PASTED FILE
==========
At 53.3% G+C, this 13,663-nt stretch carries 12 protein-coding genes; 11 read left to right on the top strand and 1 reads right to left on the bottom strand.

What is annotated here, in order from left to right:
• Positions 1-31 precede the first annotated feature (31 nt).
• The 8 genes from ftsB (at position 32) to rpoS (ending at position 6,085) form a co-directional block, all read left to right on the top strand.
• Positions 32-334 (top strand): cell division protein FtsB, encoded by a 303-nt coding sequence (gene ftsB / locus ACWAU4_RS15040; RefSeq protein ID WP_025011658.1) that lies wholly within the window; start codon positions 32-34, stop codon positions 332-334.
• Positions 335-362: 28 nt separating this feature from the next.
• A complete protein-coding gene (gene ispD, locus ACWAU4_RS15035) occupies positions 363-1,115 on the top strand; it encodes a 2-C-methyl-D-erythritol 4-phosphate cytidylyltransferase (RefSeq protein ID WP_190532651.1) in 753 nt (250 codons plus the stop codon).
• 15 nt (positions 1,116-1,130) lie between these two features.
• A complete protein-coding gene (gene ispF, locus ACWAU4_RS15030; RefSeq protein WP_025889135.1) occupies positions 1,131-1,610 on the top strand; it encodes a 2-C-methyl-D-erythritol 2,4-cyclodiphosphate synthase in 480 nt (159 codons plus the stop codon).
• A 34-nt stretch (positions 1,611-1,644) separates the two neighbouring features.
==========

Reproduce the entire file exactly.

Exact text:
At 53.3% G+C, this 13,663-nt stretch carries 12 protein-coding genes; 11 read left to right on the top strand and 1 reads right to left on the bottom strand.

What is annotated here, in order from left to right:
• Positions 1-31 precede the first annotated feature (31 nt).
• The 8 genes from ftsB (at position 32) to rpoS (ending at position 6,085) form a co-directional block, all read left to right on the top strand.
• Positions 32-334 (top strand): cell division protein FtsB, encoded by a 303-nt coding sequence (gene ftsB / locus ACWAU4_RS15040; RefSeq protein ID WP_025011658.1) that lies wholly within the window; start codon positions 32-34, stop codon positions 332-334.
• Positions 335-362: 28 nt separating this feature from the next.
• A complete protein-coding gene (gene ispD, locus ACWAU4_RS15035) occupies positions 363-1,115 on the top strand; it encodes a 2-C-methyl-D-erythritol 4-phosphate cytidylyltransferase (RefSeq protein ID WP_190532651.1) in 753 nt (250 codons plus the stop codon).
• 15 nt (positions 1,116-1,130) lie between these two features.
• A complete protein-coding gene (gene ispF, locus ACWAU4_RS15030; RefSeq protein WP_025889135.1) occupies positions 1,131-1,610 on the top strand; it encodes a 2-C-methyl-D-erythritol 2,4-cyclodiphosphate synthase in 480 nt (159 codons plus the stop codon).
• A 34-nt stretch (positions 1,611-1,644) separates the two neighbouring features.